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How long do carved pumpkins last before rotting?


RICHMOND, Va. (WRIC) — Nothing quite says fall like a pumpkin — except maybe some fall leaves. But having a rotting squash on your doorstep can definitely ruin the fall fun. Here is how long you can expect your pumpkins to last, and some most common ways to preserve your carved creations this fall.

Picking out your pumpkin

Keep in mind, even with the best preservation efforts, pumpkins do not last forever. On average, a carved pumpkin lasts between three days to two weeks, according to Southern Living. If you want a pumpkin all season round, you’ll probably need to keep buying and carving as the season goes.

Still, there are ways to make your pumpkin last — and that starts the moment you pick one out.

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Whether you are selecting your pumpkin from a patch or the grocery store, inspect it for these nicks and soft spots before you select one to make sure you’re not taking a pumpkin home that’s already rotting. Also keep in mind that if you buy from a local patch or farm, your pumpkin will already have endured less rough handling from the shipping process than most big store pumpkins, according to MarthaStewart.com.

Once you get your pumpkin home, carve it sooner rather than later. According to MarthaStewart.com, you should get your pumpkin within a week of when you will want it to be on display.

You can prevent a carved pumpkin from rotting by spraying the interior and other carved areas with bleach. Next, blot the pumpkin with a paper towel and apply a thin layer of petroleum jelly to keep bacteria from growing.

Before and after carving

The first step to carving a pumpkin is opening it up and getting the guts out. It is also important to keeping a pumpkin fresh, since the seeds and insides can go moldy quickly.

After the pumpkin is empty, clean it off with some paper towels, and then spray the outside and inside thoroughly with a water and bleach solution. The Great Outdoors suggests that for the solution, use one teaspoon of bleach per quart of water. If you don’t want to use bleach, you can also use a natural peppermint soap or essential oil.

Then, leave it out to dry, either naturally or under a fan on a low setting. Then, get to carving.

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After the carving is done, prepare a bath for your pumpkin. The Great Outdoors suggests that you will want to use a water and bleach solution again, this time with one-third cup of bleach per gallon of water. Make sure the pumpkin is submerged completely and leave it for a few hours. Take it out and let it dry again.

Many Jack-o-Lanterns collapse because they dry out, so you’ll want to lock moisture in, according to The Great Outdoors. You can buy a specific pumpkin preservation spray for the task, but petroleum jelly, vegetable or olive oil or even WD-40 works just as well. Just coat whichever material you choose on the carved parts of the pumpkin.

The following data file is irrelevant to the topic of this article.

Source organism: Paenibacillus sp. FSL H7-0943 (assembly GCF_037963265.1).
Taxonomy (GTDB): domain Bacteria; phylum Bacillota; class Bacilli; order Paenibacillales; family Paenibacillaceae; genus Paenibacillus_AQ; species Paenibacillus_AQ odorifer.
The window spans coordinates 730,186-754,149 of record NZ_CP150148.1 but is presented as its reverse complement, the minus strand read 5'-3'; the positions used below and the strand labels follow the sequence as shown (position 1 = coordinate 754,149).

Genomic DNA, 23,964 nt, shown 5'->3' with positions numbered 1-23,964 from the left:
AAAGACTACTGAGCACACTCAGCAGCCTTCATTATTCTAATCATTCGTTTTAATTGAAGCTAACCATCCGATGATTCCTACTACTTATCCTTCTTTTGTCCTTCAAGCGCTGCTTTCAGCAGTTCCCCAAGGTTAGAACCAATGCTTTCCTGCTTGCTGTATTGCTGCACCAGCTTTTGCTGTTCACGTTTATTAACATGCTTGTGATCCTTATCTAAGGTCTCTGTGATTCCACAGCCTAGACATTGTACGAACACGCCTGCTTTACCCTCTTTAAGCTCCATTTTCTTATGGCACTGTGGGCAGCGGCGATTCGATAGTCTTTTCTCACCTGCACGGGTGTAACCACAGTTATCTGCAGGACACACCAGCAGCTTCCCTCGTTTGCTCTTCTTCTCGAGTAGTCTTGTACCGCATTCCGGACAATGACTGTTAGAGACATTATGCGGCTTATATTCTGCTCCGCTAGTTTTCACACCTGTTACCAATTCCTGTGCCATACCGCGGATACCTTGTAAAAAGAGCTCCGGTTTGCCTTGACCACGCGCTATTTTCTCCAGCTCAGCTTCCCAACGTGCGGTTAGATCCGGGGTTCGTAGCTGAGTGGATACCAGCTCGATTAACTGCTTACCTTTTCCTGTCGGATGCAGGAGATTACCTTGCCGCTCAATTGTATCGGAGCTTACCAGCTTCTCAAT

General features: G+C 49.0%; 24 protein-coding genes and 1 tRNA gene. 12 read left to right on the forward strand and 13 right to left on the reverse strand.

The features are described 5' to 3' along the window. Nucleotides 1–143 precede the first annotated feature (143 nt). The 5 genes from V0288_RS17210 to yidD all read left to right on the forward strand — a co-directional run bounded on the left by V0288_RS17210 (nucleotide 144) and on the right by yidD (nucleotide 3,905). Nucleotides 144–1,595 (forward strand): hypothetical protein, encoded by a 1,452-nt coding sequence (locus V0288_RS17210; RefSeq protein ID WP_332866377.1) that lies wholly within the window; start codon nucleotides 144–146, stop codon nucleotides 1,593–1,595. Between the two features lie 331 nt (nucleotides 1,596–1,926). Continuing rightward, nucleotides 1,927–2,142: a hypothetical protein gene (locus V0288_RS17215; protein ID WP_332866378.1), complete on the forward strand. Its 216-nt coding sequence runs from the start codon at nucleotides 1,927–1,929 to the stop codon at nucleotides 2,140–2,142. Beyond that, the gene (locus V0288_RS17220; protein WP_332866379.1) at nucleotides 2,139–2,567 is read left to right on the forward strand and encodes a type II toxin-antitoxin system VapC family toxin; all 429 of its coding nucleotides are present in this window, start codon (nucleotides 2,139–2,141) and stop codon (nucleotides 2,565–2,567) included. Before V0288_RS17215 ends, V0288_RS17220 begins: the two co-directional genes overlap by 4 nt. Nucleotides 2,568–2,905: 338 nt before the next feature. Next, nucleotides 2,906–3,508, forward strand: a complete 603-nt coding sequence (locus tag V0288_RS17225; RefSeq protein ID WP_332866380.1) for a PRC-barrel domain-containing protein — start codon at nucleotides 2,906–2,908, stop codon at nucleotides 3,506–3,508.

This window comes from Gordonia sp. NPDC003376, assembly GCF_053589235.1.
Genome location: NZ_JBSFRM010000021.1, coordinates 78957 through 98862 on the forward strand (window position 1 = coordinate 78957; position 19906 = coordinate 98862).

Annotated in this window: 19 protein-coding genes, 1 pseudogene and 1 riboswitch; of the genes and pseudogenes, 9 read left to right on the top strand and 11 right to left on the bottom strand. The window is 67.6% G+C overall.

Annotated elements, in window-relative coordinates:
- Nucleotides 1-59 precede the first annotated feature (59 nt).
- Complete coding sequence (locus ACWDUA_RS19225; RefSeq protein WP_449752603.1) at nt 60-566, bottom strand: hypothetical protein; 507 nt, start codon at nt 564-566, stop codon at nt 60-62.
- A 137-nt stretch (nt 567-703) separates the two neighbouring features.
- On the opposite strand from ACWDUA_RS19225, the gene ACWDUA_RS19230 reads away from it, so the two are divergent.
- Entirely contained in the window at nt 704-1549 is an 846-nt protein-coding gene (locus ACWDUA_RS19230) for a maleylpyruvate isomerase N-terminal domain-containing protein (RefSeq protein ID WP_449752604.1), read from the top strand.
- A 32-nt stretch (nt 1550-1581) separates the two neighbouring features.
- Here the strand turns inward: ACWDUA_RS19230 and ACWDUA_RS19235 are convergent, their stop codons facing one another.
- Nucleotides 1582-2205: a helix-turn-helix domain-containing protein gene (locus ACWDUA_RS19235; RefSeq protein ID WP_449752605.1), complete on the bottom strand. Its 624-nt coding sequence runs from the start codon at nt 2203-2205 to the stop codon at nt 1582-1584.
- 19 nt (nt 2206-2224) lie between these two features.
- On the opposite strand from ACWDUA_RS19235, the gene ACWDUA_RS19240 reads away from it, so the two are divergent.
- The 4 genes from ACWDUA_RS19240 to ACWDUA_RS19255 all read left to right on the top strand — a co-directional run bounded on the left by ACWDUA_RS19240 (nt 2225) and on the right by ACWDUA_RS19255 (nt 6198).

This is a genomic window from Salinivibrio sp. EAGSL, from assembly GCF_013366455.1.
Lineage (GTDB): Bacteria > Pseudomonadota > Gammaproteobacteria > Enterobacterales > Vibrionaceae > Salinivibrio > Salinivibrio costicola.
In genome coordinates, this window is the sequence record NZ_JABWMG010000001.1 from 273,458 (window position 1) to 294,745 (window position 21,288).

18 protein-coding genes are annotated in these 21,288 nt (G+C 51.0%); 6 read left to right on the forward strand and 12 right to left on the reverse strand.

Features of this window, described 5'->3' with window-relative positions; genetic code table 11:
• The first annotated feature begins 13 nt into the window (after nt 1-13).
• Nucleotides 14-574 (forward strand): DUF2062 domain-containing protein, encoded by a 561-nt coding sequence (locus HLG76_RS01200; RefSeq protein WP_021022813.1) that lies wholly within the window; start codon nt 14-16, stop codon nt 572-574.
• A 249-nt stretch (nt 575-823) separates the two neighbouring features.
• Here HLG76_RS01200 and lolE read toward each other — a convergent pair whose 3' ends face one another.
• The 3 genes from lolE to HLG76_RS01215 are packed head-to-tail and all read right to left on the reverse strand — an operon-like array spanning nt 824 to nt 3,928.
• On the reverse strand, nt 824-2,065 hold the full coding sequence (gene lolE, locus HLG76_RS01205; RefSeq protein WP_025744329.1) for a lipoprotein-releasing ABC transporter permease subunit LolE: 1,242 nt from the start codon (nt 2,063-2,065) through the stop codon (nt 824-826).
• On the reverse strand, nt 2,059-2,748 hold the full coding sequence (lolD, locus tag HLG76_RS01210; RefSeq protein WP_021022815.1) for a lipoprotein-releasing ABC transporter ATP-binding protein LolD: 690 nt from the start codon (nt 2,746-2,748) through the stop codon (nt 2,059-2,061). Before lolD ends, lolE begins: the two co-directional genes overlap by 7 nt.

Keep in mind that after you apply a produce like petroleum jelly or WD-40 to your pumpkin, you will want to avoid using real candles inside, since these materials are flammable. Use electric lights or glow sticks instead, according to Better Homes and Gardens.

Protect it from the elements

When you finally put your pumpkin out for display, there are still things you can do to make it last. You’ll have to take a few extra steps to hold off not just the natural rotting process, but the elements and wild animals.

Certain weather conditions can lead to a pumpkin rotting faster. If temperatures dip below freezing while your pumpkin is out, it will probably rot more quickly. Luckily this year, snow is not likely in the fall months in Virginia. But hot sun and rain can also make pumpkins rot quicker. Better Homes and Gardens suggests putting your pumpkins in the shade and out of the elements.

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Lots of critters like to munch on pumpkins, from ants to squirrels. The easiest way to avoid this to display your pumpkins off the ground, in a spot like a windowsill. If you want to keep them on the ground, Parade suggests giving the outside a spritz of hairspray — it will taste bad to squirrels or chipmunks, and will also make the outside of the pumpkin glossy.

If you notice flies starting to lurk around, check the inside of your pumpkin for any leftover guts that may be going moldy. You can also set a fly trap by your pumpkins to catch them early.

Keeping your pumpkin fresh on display

As the season goes on, you can keep spraying your pumpkins with a water and bleach mixture to preserve moisture and keep out bacteria. You can also submerge it in ice water or in a mix of 10 parts water and one part vinegar for an hour or two, according to Parade.

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If you don’t mind occasionally taking your pumpkin out of view, put it in a plastic bag or plastic wrap and keep it in the fridge when it’s not on display. Woman’s Day also suggests you can also use a cool, dark place in your house, like a basement, if your fridge is already packed.

If all else fails

Another way to keep a pumpkin fresh for longer is simply to not carve it. Instead, decorate them with paint or extra decorations. Then, The Greet Outdoors suggests covering an uncarved pumpkin in WD-40 or another moisture preserver to keep it fresh.



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